and Texas ($3.67/W), whereas the highest reported pricing came from Massachusetts
($5.16/W), Minnesota ($4.79), Colorado ($4.74W), and Wisconsin ($5.68/W).

Source: GTM Q2 2014 PV Report.

c.

Residential Solar Ownership Models

Residential PV systems are either owned directly by homeowners (i.e. host ownership) or thirdparties (TPO). TPO systems continue to drive new residential markets. While direct ownership
23

has recently grown popular as installers partner with national/regional banks to provide
loans/PACE offerings, the TPO market continues to hover around 70% in California.

Source: GTM Q2 2014 PV Report.


Third-Party Models:
Third-party financing of solar energy primarily occurs through two models the solar lease or
solar PPA. A customer can sign a traditional lease and pay for the use of a solar system or the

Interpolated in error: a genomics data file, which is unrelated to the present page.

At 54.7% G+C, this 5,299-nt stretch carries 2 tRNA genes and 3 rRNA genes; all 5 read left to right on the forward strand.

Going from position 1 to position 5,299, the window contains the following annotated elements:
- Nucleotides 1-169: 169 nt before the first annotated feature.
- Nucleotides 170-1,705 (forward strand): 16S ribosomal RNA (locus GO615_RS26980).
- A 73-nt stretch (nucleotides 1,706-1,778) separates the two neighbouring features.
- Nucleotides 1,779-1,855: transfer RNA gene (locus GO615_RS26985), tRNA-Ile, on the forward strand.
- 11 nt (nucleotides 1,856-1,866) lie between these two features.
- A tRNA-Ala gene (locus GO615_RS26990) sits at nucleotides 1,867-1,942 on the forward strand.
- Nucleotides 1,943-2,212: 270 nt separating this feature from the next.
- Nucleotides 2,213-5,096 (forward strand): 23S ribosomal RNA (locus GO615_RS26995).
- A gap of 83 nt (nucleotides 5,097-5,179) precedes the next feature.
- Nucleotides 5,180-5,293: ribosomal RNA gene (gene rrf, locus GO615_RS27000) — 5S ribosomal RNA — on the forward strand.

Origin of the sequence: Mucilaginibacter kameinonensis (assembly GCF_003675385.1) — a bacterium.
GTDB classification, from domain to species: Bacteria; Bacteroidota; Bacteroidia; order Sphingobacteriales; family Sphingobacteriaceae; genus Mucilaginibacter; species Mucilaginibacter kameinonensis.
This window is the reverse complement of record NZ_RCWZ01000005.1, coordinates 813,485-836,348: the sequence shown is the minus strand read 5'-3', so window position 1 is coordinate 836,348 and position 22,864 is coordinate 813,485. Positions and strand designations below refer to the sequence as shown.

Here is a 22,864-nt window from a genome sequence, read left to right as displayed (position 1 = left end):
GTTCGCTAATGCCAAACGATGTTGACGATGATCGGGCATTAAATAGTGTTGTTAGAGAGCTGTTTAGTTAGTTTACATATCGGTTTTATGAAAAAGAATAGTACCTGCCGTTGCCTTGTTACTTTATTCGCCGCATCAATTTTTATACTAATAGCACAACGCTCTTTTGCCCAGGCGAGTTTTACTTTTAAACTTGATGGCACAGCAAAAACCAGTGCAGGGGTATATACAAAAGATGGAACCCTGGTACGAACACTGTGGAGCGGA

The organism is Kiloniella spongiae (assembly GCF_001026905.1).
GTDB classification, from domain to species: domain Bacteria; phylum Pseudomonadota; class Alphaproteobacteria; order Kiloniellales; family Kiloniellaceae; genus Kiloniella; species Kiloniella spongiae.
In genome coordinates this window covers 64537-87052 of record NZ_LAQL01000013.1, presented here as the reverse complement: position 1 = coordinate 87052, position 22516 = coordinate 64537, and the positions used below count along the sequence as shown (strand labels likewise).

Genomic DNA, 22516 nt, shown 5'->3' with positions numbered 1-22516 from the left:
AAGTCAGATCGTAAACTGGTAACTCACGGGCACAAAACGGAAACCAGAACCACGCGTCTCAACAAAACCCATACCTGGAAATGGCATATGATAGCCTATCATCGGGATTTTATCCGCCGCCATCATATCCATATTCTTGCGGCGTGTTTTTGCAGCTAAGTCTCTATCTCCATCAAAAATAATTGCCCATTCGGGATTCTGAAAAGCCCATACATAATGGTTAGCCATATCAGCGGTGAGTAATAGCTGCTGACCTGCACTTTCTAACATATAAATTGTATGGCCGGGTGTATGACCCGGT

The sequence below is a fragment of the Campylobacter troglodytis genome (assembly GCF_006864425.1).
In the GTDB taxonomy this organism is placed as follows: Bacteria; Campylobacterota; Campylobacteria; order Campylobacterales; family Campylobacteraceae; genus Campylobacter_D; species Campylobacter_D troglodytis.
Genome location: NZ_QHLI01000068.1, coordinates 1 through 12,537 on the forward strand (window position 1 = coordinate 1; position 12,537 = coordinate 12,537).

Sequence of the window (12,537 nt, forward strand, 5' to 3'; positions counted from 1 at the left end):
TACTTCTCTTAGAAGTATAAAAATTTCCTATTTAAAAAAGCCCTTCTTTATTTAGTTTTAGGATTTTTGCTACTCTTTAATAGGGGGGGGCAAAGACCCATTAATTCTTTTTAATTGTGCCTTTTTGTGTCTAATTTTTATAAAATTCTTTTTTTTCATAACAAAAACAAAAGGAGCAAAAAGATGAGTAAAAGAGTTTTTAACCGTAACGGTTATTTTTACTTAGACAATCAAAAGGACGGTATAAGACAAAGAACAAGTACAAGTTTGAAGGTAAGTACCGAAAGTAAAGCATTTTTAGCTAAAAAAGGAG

customer can sign a power purchase agreements (PPA) to pay a specific rate for the electricity
that is generated each month.11
Solar Leases - By leasing a solar system, a customer will sign a contract with an
installer/developer and pay for the solar energy system over a period of years or decades,
rather than paying for the power produced. Solar leases can be structured so customers pay no
up-front costs, some of the system cost, or purchase the system before the end of the lease
term. Similar leasing structures are commonly used in many other industries, including
automobiles and office equipment.
Power Purchase Agreements - Under a "PPA," a third party owns and maintains the customer
solar system, selling the kilowatt-hours back to the customer. In the PPA model, an
installer/developer builds a solar energy system on a customers property at no cost. The solar